“Welcome to a better world”. This is how Chile’s president welcomed the EU delegates to the first joint summit with CELAC, as protesters clashed with police in the streets of Santiago and declared an alternative “people’s summit”, calling for free education and environmental protection.
Sixty nations are involved in the meeting; all the Caribbean and American nations, bar America and Canada, and it is the Europeans, especially former colonial master Spain, who are keen to see investment come their way.
After years of buying up latin and south American assets Europeans are now hoping money will start to flow in the opposite direction as the region has resisted the economic crisis and is posting healthy growth rates, unlike Europe.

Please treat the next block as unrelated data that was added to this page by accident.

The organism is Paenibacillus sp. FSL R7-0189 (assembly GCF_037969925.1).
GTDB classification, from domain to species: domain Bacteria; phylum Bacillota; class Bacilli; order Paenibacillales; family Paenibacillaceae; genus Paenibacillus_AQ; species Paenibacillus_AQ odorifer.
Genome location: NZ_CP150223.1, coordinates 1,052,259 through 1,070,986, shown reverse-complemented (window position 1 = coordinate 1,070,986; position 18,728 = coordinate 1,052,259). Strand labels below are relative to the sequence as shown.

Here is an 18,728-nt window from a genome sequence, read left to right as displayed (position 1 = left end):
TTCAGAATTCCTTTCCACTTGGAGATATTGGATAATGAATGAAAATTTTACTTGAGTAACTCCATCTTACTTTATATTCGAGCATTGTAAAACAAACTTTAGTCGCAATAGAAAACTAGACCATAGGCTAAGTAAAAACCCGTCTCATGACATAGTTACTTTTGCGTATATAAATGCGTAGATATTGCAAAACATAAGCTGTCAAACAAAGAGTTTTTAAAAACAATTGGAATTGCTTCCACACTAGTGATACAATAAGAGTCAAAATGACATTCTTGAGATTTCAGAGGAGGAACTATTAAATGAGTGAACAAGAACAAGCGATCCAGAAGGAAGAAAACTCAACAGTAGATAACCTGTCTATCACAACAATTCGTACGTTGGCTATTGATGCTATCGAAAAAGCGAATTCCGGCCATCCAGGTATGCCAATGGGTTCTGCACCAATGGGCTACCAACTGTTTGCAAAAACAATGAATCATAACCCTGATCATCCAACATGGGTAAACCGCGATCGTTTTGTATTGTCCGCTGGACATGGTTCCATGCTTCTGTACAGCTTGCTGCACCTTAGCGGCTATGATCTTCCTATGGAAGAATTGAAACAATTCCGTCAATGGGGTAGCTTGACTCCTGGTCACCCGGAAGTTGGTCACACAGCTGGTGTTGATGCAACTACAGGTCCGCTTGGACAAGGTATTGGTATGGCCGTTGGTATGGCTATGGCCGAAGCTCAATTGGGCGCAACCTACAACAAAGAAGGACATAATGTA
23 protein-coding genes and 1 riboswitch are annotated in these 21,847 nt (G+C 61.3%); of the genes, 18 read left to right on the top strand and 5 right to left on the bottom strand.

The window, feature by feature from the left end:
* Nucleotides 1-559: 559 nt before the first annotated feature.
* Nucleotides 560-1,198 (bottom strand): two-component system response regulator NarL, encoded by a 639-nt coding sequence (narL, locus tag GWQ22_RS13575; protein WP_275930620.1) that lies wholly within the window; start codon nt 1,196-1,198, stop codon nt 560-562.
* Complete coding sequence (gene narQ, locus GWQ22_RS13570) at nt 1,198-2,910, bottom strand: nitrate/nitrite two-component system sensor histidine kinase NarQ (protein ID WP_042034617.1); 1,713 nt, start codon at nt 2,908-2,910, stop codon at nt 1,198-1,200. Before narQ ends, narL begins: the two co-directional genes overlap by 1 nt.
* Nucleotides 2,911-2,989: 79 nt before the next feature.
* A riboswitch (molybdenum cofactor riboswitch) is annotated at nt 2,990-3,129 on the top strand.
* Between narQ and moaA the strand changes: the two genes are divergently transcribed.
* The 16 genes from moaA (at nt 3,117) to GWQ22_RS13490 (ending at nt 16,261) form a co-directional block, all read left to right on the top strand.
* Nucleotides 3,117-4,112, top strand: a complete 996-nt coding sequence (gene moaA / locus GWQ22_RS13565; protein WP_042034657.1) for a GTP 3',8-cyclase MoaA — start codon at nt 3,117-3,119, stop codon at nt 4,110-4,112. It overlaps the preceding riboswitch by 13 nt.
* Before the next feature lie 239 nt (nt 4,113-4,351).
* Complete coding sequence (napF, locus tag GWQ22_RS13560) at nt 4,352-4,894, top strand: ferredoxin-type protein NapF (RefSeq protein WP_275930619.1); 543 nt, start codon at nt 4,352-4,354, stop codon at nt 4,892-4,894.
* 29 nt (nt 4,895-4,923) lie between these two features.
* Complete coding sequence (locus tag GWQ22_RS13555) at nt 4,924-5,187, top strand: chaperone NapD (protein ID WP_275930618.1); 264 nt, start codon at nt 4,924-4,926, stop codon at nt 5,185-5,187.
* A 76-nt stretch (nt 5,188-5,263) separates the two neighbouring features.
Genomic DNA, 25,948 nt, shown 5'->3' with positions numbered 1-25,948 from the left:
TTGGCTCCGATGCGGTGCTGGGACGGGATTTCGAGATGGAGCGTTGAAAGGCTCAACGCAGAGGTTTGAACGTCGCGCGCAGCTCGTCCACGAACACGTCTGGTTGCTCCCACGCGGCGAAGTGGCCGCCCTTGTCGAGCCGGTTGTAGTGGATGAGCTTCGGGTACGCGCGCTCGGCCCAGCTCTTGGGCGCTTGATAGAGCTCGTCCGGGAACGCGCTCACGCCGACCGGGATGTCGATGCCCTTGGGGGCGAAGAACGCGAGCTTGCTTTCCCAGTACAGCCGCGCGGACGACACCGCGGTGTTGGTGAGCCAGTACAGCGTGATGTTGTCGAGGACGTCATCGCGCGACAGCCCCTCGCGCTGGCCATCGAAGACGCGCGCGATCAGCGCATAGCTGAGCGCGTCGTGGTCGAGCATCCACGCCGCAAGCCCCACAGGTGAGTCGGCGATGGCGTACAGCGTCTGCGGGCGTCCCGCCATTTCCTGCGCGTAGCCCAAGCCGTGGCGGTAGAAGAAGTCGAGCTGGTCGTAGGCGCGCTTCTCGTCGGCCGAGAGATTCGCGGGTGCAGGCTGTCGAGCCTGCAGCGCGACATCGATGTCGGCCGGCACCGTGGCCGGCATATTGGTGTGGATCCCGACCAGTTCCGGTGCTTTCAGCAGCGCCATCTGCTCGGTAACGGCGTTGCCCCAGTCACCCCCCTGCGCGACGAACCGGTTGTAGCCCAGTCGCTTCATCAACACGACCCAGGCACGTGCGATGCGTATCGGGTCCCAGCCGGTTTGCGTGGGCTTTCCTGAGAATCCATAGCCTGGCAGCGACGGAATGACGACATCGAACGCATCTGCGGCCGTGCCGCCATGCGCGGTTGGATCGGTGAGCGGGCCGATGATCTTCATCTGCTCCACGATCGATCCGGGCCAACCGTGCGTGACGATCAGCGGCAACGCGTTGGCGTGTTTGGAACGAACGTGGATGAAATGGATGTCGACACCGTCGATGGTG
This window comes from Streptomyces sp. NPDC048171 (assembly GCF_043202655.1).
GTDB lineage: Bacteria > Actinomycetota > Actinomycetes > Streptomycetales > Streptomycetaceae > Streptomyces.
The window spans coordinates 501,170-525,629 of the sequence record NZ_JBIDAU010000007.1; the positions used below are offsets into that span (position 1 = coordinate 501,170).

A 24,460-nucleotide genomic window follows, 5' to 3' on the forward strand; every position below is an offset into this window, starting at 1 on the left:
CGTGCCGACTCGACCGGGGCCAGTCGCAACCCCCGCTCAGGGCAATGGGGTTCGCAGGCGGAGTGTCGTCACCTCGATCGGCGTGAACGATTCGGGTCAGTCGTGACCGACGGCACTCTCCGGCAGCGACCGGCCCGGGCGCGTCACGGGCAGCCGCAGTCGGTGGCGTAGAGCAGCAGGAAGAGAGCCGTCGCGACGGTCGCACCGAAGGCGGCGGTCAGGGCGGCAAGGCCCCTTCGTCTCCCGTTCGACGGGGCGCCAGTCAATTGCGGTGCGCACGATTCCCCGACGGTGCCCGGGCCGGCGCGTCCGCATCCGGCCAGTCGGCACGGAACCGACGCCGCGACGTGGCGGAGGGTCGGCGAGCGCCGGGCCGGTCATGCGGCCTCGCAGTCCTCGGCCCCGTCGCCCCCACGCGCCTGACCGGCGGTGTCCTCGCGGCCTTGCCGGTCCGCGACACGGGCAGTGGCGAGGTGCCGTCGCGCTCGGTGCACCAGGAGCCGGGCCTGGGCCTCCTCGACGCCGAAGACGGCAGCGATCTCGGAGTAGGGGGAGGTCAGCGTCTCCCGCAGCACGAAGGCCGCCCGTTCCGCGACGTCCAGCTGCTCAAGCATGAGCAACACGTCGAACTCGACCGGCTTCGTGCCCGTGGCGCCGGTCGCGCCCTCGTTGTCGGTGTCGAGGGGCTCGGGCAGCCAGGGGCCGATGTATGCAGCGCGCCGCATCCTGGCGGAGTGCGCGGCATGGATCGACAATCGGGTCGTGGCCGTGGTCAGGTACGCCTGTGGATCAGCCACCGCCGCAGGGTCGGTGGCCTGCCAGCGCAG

CELAC was set up in December 2011, largely on President Hugo Chavez’s initiative, to ensure South America could at last speak with one voice on equal terms with its economic partners.
The rotating presidency is now Cuba’s, and President Raul Castro arrived to drive forward the meeting, which aims to produce a joint statement on Sunday.
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